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How to create a MMORPG?

Discussion in 'General Discussion' started by MrDude, Aug 31, 2010.

  1. MrDude


    Sep 21, 2006
    Hey all. So I have been reading a lot of:
    "I want to make a MMORPG", "You can't", "Sure he can", "No, it costs too much", "Oh, another noob", "Man I hate these kind of posts".

    I have also found a few of these threads that actually go into WHY they say it costs too much and why it can't be done etc etc etc. Surely it CAN be done if you have the bucks and the manpower, but that is not what noobs want to hear.

    How about we start this thread, and hopefully turn in into a sticky even, and highlight (not discuss) what is required to actually build a MMORPG. I for one am busy just doing my own thing but when I try to define what I am doing I have to define it as a small scale MMORPG... but then I read that if it's not massive then it's not a MMORPG. So what am I doing? I don't know :p

    I have picked up on a slight confusion in terminology also and this in turn confused me also in terms of what is the difference between a MMORPG and an online multiplayer game?

    For example, say you setup a VPS to host a copy of your game that will always be active and act as a central host. Now you configure Badumna to use that as the first client. Now you release your game and everyone who runs it will see each other in the same virtual world thanks to the combination of a persistent game and the networking provided by the Badumna library.

    Now imagine the game has a multiplayer challenge system in it whereby teams can challenge each other to a match of (whatever) in which they are transported to another scene and then play against each other and then return to the original scene that they were in. The battles are multiplayer but the world persists while they are not there and people can connect and explore the world... heck you could even drop a few crates for people to collect to make the 'lobby' less boring... So wouldn't this multiplayer game then be more of a MMORPG than a multiplayer game?

    This is purely an example, though. So why not create an actual list of what IS required to make a MMORPG so people who come here looking for someone to help them make their game can check this thead, check the list of requirements and check off what they have and don't have...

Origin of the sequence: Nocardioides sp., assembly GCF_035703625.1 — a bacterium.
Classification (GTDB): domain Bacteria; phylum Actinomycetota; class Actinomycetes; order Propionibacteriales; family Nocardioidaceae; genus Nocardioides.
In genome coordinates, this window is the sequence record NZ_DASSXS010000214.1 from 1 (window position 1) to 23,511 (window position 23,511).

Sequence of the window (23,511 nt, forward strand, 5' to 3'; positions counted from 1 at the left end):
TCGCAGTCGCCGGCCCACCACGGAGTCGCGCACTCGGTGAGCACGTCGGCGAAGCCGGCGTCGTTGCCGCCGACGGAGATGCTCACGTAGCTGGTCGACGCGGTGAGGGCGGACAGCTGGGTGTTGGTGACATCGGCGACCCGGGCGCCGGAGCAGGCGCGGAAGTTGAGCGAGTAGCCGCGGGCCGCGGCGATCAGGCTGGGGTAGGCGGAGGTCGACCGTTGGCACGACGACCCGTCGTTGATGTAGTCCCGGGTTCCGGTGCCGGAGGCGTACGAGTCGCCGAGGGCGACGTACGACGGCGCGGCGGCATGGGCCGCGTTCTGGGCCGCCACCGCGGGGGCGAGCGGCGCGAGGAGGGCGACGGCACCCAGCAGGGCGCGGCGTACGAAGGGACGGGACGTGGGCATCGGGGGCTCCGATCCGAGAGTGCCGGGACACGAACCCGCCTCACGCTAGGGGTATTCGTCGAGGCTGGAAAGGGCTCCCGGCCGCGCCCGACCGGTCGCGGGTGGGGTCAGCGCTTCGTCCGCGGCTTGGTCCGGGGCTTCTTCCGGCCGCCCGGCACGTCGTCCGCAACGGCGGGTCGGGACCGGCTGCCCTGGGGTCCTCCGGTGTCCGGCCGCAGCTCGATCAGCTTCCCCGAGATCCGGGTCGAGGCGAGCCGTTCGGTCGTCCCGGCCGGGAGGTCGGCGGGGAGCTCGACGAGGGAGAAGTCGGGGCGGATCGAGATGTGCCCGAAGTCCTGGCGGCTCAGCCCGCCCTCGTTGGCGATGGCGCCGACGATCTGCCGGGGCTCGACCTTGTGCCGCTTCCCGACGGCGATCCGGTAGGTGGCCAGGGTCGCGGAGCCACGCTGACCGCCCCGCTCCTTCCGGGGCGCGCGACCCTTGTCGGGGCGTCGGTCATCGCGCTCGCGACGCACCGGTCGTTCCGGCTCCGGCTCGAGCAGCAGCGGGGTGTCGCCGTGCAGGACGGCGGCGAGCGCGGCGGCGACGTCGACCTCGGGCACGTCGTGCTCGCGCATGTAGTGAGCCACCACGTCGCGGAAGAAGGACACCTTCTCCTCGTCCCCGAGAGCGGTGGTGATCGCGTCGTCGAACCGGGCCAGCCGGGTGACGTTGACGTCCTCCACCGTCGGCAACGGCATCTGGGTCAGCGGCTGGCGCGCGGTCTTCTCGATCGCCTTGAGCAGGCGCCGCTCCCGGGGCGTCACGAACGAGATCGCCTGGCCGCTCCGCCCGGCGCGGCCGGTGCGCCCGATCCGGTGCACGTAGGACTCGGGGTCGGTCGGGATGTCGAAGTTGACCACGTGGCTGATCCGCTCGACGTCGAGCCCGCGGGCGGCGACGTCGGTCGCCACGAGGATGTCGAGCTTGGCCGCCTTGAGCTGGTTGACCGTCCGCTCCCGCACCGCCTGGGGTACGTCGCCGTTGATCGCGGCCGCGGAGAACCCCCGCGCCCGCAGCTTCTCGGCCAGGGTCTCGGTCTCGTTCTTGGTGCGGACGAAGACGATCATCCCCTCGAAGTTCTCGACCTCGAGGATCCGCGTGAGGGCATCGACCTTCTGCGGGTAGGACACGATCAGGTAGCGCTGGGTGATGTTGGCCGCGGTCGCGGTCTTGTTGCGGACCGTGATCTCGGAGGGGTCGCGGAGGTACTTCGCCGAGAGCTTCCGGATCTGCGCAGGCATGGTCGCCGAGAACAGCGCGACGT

I would request that this not be a sarcastic : 'You will need a few million dollars at least' thread, but instead a 'When you start off small, you will need at least a VPS from Godaddy at $99 p/m but you will later have to get a dedicated server for around $250 p/m from GoDaddy also. if you want to host on a Mac machine then you will have to look at their $150 cloud hosting package.' thread.

    Be constructive, lay out the required tools and costs and give aspiring WoW beaters a definite checklist of what they need.

    I'll start the list of with what I have gathered thus far:

    1. At least a VPS when you start. I have found various VPSs ranging from 8GBP to $250 and more. Each offers something the others don't so just check around for what you can afford. If your game fails then this might be all you will need, but if it picks up you will definitely have to look at getting a dedicated server

    2. Unity's MasterServer system has not given me the experience I was after in terms of networking. On paper the idea sounds good but in reality you simply have to find another networking library. So far Badumna sounds like a good option.

    3. To store people's account info you will need to get a database installed on your VPS. There was a thread about what system works best and it sounds like Oracle is the best (??? No idea what I just typed) but it sounds like it is very expensive. Unfortunately I can't give an exact name here but I gather databases are essential. I am not sure wether something like DimeRocker would be sufficient in terms of this but it sounds like you can store your info there but speed wise it would be better to store the data WITH the server side game...

    4. Lots and lots of art work. Either create it yourself or buy from places like the3DStudio and TurboSquid. You will need as much as you can fit in to your world because there is nothing that will kill your game faster than a boring world...

    Please feel free to add to this list...
    GarBenjamin likes this.
  2. Ethan


    Jan 2, 2008
    Hi ho,
    a good example, that you dont need lots of people or money for a successful mmo, is cipsoft.
    They created a 2D MMO more than 10 (!) years ago as students in their university.
    Afaik they were 3 or 4 students at the beginning and they started off with their game. It still runs successfully:

    Of course you have to mention that tibia "just" has about 500-1000 players on one server. But it's using lots of independent servers with independent instances of their gameworld.
    IMO it's still a mmo, because you have really crowded cities and everything ... i think you don't even notice if there are 500 or 50.000 players one your server, because it depends on the world-size.

    I think this is the way to go for indies.
    Setup your rootserver with let's say a raknet server which uses SQLite for persistent gamedata and the possibility to talk to your MySQL webserver database for user-accounts.

    The rest is just networking stuff and how to optimize sent and saved data.

    This is the REAL problem in a MMO.
    How to do things smart, fast, efficient and SECURE.
    For this you have to be a real experienced programmer i think.